Washington flooding: Nearly one month of rain in just ONE HOUR causes raging floods

Washington DC was pounded by up to four inches of rain in 60 minutes yesterday causing “life-threatening” conditions for people caught in flash floods. The torrential downpours saw 3.3 inches of rain (8.4cm) fall at Reagan National Airport between 1pm to 2pm BST (9am to 10am) on Tuesday, smashing the previous 2.2 inches (5.6cm) weather record set in 1958. Firefighters had to rescue several drivers trapped in cars around the USA capital city using yellow rubber lifeboats. DC Fire and emergency services later said it had saved the lives of 15 drivers.

Terrifying scenes of rapid-moving water sweeping through streets were filmed by people stuck inside their home such as @Sue_the_jew on Twitter.

She wrote: “There is a river in my side yard right now. Flash Floods are for real not a joke.”

The extreme weather saw water poured through the ceilings of Subway stations, while major tourist attractions such as the city’s museums and war memorials were shut.

The National Archives building, home to historical documents as The Declaration of Independence, was flooded causing the power to fail and people to be evacuated.

However, the US National Archives later tweeted all the valuable records were “safe and not in any danger”.

Amtrak stopped running all its trains south of Union Station while there were huge traffic delays on roads not hit by flooding.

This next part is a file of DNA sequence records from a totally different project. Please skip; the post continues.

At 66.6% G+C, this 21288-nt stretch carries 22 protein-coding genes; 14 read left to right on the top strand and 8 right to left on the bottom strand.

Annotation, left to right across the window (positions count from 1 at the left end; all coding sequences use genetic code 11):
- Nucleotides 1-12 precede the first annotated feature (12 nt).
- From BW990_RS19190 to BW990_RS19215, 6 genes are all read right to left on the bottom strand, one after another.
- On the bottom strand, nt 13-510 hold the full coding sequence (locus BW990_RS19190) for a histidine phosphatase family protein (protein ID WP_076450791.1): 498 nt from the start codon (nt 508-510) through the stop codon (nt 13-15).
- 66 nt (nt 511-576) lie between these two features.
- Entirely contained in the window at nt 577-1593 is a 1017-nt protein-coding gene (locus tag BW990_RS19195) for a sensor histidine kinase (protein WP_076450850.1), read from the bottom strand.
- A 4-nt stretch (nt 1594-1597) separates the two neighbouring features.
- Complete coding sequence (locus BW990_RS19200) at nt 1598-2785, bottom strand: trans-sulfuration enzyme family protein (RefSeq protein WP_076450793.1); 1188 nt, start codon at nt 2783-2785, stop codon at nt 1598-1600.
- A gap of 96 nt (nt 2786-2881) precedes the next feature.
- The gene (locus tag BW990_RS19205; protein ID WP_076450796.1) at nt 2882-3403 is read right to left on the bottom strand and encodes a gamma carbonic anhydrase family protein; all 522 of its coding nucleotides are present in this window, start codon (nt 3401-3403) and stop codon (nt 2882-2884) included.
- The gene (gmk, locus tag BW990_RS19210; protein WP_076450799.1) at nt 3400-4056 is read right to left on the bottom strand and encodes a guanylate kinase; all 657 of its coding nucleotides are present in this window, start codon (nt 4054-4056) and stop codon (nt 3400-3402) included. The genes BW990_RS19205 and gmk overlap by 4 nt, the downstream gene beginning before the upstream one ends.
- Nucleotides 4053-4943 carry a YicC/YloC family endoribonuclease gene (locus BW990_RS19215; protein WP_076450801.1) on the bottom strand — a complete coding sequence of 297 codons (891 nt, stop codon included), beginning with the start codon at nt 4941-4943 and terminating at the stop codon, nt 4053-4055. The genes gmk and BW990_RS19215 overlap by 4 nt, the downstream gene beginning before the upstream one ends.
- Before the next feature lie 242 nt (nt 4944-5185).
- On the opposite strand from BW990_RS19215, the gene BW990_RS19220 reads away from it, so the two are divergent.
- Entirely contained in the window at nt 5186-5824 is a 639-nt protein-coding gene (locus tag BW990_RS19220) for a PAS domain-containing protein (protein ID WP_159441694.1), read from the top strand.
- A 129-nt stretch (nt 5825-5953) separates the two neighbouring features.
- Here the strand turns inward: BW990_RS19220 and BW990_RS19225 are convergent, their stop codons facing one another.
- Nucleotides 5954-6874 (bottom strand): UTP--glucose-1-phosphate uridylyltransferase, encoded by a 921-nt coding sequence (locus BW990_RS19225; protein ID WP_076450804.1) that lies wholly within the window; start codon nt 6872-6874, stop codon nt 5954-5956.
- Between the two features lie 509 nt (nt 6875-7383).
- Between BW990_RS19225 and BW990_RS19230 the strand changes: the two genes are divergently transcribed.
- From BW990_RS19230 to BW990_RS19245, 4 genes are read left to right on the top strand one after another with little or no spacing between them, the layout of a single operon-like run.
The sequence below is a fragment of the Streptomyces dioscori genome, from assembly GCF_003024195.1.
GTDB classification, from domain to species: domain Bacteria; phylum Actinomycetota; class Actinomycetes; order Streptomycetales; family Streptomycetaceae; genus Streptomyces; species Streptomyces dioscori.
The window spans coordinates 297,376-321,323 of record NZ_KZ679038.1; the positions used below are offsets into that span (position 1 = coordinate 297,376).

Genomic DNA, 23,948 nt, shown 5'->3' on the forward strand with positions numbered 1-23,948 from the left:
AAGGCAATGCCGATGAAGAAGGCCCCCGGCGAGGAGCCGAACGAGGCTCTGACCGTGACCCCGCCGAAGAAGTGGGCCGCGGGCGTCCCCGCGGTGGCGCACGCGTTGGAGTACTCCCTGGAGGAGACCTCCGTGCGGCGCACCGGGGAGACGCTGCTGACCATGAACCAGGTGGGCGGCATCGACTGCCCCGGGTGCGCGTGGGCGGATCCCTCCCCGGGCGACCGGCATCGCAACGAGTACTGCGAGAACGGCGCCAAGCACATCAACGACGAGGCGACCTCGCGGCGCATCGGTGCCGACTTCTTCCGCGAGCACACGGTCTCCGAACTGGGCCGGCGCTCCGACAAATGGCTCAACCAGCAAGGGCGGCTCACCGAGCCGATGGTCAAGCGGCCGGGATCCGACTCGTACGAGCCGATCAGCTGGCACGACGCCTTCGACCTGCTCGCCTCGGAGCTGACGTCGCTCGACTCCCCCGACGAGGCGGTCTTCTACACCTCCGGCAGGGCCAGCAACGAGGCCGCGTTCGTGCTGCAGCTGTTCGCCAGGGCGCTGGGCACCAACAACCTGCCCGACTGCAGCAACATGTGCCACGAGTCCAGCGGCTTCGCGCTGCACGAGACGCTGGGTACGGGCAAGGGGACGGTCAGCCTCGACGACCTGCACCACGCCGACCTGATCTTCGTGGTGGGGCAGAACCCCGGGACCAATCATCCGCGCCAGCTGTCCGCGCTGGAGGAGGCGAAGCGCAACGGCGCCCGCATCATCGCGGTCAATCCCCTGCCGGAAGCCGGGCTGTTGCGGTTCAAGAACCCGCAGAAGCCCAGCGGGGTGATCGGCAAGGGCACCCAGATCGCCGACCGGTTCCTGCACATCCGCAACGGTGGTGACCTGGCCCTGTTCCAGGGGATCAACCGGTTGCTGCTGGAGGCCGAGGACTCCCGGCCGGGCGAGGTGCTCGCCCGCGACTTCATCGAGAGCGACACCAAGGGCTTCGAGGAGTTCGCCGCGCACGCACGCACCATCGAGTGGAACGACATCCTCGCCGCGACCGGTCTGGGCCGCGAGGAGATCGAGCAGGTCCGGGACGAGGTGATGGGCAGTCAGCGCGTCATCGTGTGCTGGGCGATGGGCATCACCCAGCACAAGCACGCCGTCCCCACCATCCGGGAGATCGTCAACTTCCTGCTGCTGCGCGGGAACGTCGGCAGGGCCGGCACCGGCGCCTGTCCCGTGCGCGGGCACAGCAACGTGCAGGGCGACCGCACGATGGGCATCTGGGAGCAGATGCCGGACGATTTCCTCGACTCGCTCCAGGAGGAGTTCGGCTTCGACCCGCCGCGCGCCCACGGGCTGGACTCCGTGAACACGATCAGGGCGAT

The White House was even impacted by water seeping into the basement used by journalists.

CNN reporter Betsy Klein tweeted picture a large puddle soaking the carpet around charts and desks, writing: “White House is leaking.”

The National Weather sent an alert urging people to move immediately, saying: “This is a life-threatening situation. Seek higher ground now!”

NSW meteorologist Marc Chenard said Monday became the seventh-wettest July day since records began in 1871.

He said: “They broke their daily record in an hour.”

The torrential downpours were caused by a slow-moving rainstorm moving through Maryland and northern Virginia.

AccuWeather meteorologist Max Vido said: “The heaviest rain targeted portions of Montgomery, Frederick and Carroll County and prompted the National Weather Service to issues multiple flash flood warnings.”

Higher rainfalls were recorded outside of Washington D.c.

Approximately five inches (12.7cm) was dumped in Arlington, Virginia, located northwest of US capital.

The rainfall has now stopped but forecasters are keeping a close eye on the situation.

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